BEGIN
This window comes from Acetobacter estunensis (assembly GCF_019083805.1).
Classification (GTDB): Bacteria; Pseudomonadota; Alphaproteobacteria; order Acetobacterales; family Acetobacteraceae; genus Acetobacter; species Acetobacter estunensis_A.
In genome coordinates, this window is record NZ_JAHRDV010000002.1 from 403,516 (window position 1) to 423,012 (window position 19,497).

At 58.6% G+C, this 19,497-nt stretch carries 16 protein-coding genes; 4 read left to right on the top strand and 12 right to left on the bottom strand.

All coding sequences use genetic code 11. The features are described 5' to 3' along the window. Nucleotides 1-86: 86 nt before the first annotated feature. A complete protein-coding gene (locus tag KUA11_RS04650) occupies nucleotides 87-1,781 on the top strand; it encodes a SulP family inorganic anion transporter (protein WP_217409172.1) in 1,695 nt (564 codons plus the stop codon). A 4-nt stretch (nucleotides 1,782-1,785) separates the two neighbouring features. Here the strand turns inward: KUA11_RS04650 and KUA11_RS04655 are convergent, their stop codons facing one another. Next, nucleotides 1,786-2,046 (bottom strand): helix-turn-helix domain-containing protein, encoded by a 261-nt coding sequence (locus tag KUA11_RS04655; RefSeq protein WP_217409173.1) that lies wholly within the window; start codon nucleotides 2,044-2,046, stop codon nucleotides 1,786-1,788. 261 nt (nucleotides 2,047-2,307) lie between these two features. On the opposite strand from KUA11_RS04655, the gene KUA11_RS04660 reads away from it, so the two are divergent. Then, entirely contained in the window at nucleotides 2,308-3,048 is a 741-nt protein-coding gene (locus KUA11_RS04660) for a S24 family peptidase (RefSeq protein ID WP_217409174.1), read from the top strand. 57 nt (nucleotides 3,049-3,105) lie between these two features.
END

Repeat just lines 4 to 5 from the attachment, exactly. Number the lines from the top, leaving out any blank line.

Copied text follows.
At 58.6% G+C, this 19,497-nt stretch carries 16 protein-coding genes; 4 read left to right on the top strand and 12 right to left on the bottom strand.

All coding sequences use genetic code 11. The features are described 5' to 3' along the window. Nucleotides 1-86: 86 nt before the first annotated feature. A complete protein-coding gene (locus tag KUA11_RS04650) occupies nucleotides 87-1,781 on the top strand; it encodes a SulP family inorganic anion transporter (protein WP_217409172.1) in 1,695 nt (564 codons plus the stop codon). A 4-nt stretch (nucleotides 1,782-1,785) separates the two neighbouring features. Here the strand turns inward: KUA11_RS04650 and KUA11_RS04655 are convergent, their stop codons facing one another. Next, nucleotides 1,786-2,046 (bottom strand): helix-turn-helix domain-containing protein, encoded by a 261-nt coding sequence (locus tag KUA11_RS04655; RefSeq protein WP_217409173.1) that lies wholly within the window; start codon nucleotides 2,044-2,046, stop codon nucleotides 1,786-1,788. 261 nt (nucleotides 2,047-2,307) lie between these two features. On the opposite strand from KUA11_RS04655, the gene KUA11_RS04660 reads away from it, so the two are divergent. Then, entirely contained in the window at nucleotides 2,308-3,048 is a 741-nt protein-coding gene (locus KUA11_RS04660) for a S24 family peptidase (RefSeq protein ID WP_217409174.1), read from the top strand. 57 nt (nucleotides 3,049-3,105) lie between these two features.